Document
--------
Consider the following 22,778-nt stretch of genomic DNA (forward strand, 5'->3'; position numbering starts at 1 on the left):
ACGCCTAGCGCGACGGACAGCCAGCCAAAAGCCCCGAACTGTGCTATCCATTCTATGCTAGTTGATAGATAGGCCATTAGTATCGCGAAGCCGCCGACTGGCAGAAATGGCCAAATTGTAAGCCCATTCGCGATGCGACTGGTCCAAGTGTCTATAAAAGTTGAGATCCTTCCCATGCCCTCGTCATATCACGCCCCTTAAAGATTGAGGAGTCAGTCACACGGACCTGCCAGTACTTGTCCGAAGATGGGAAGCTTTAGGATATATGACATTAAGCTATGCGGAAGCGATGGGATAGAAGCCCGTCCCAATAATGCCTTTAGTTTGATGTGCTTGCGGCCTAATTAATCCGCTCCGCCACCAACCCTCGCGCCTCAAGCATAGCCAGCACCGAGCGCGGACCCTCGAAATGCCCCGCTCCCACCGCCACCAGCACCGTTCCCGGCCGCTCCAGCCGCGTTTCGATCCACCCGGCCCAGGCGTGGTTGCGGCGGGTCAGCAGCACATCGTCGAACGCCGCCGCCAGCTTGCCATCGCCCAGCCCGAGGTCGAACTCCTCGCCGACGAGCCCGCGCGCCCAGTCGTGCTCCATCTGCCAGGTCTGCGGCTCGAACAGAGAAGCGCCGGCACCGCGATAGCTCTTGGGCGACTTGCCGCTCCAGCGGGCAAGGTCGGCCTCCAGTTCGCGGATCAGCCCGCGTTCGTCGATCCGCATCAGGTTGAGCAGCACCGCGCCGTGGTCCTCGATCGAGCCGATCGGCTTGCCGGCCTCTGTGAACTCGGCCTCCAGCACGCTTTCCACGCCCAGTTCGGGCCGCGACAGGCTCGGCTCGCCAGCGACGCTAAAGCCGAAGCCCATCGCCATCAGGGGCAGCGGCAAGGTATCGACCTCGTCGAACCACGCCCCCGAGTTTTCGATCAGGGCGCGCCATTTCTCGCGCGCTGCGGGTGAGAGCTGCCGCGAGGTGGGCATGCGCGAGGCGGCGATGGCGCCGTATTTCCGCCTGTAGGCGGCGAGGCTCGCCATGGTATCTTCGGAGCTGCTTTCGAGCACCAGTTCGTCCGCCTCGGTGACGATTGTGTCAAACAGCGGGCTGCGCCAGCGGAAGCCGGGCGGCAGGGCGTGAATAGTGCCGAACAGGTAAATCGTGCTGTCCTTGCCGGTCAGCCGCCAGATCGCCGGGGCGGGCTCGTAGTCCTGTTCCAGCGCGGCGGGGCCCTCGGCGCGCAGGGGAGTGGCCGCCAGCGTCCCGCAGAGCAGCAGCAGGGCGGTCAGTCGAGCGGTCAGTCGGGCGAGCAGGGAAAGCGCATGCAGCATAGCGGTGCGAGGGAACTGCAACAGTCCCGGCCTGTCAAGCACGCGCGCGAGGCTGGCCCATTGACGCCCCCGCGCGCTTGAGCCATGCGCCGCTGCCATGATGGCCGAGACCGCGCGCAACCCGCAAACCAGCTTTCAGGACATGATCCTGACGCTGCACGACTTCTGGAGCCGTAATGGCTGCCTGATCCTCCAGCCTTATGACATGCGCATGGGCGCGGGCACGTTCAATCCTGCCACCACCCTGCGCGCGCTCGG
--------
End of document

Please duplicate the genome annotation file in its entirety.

Consider the following 22,778-nt stretch of genomic DNA (forward strand, 5'->3'; position numbering starts at 1 on the left):
ACGCCTAGCGCGACGGACAGCCAGCCAAAAGCCCCGAACTGTGCTATCCATTCTATGCTAGTTGATAGATAGGCCATTAGTATCGCGAAGCCGCCGACTGGCAGAAATGGCCAAATTGTAAGCCCATTCGCGATGCGACTGGTCCAAGTGTCTATAAAAGTTGAGATCCTTCCCATGCCCTCGTCATATCACGCCCCTTAAAGATTGAGGAGTCAGTCACACGGACCTGCCAGTACTTGTCCGAAGATGGGAAGCTTTAGGATATATGACATTAAGCTATGCGGAAGCGATGGGATAGAAGCCCGTCCCAATAATGCCTTTAGTTTGATGTGCTTGCGGCCTAATTAATCCGCTCCGCCACCAACCCTCGCGCCTCAAGCATAGCCAGCACCGAGCGCGGACCCTCGAAATGCCCCGCTCCCACCGCCACCAGCACCGTTCCCGGCCGCTCCAGCCGCGTTTCGATCCACCCGGCCCAGGCGTGGTTGCGGCGGGTCAGCAGCACATCGTCGAACGCCGCCGCCAGCTTGCCATCGCCCAGCCCGAGGTCGAACTCCTCGCCGACGAGCCCGCGCGCCCAGTCGTGCTCCATCTGCCAGGTCTGCGGCTCGAACAGAGAAGCGCCGGCACCGCGATAGCTCTTGGGCGACTTGCCGCTCCAGCGGGCAAGGTCGGCCTCCAGTTCGCGGATCAGCCCGCGTTCGTCGATCCGCATCAGGTTGAGCAGCACCGCGCCGTGGTCCTCGATCGAGCCGATCGGCTTGCCGGCCTCTGTGAACTCGGCCTCCAGCACGCTTTCCACGCCCAGTTCGGGCCGCGACAGGCTCGGCTCGCCAGCGACGCTAAAGCCGAAGCCCATCGCCATCAGGGGCAGCGGCAAGGTATCGACCTCGTCGAACCACGCCCCCGAGTTTTCGATCAGGGCGCGCCATTTCTCGCGCGCTGCGGGTGAGAGCTGCCGCGAGGTGGGCATGCGCGAGGCGGCGATGGCGCCGTATTTCCGCCTGTAGGCGGCGAGGCTCGCCATGGTATCTTCGGAGCTGCTTTCGAGCACCAGTTCGTCCGCCTCGGTGACGATTGTGTCAAACAGCGGGCTGCGCCAGCGGAAGCCGGGCGGCAGGGCGTGAATAGTGCCGAACAGGTAAATCGTGCTGTCCTTGCCGGTCAGCCGCCAGATCGCCGGGGCGGGCTCGTAGTCCTGTTCCAGCGCGGCGGGGCCCTCGGCGCGCAGGGGAGTGGCCGCCAGCGTCCCGCAGAGCAGCAGCAGGGCGGTCAGTCGAGCGGTCAGTCGGGCGAGCAGGGAAAGCGCATGCAGCATAGCGGTGCGAGGGAACTGCAACAGTCCCGGCCTGTCAAGCACGCGCGCGAGGCTGGCCCATTGACGCCCCCGCGCGCTTGAGCCATGCGCCGCTGCCATGATGGCCGAGACCGCGCGCAACCCGCAAACCAGCTTTCAGGACATGATCCTGACGCTGCACGACTTCTGGAGCCGTAATGGCTGCCTGATCCTCCAGCCTTATGACATGCGCATGGGCGCGGGCACGTTCAATCCTGCCACCACCCTGCGCGCGCTCGG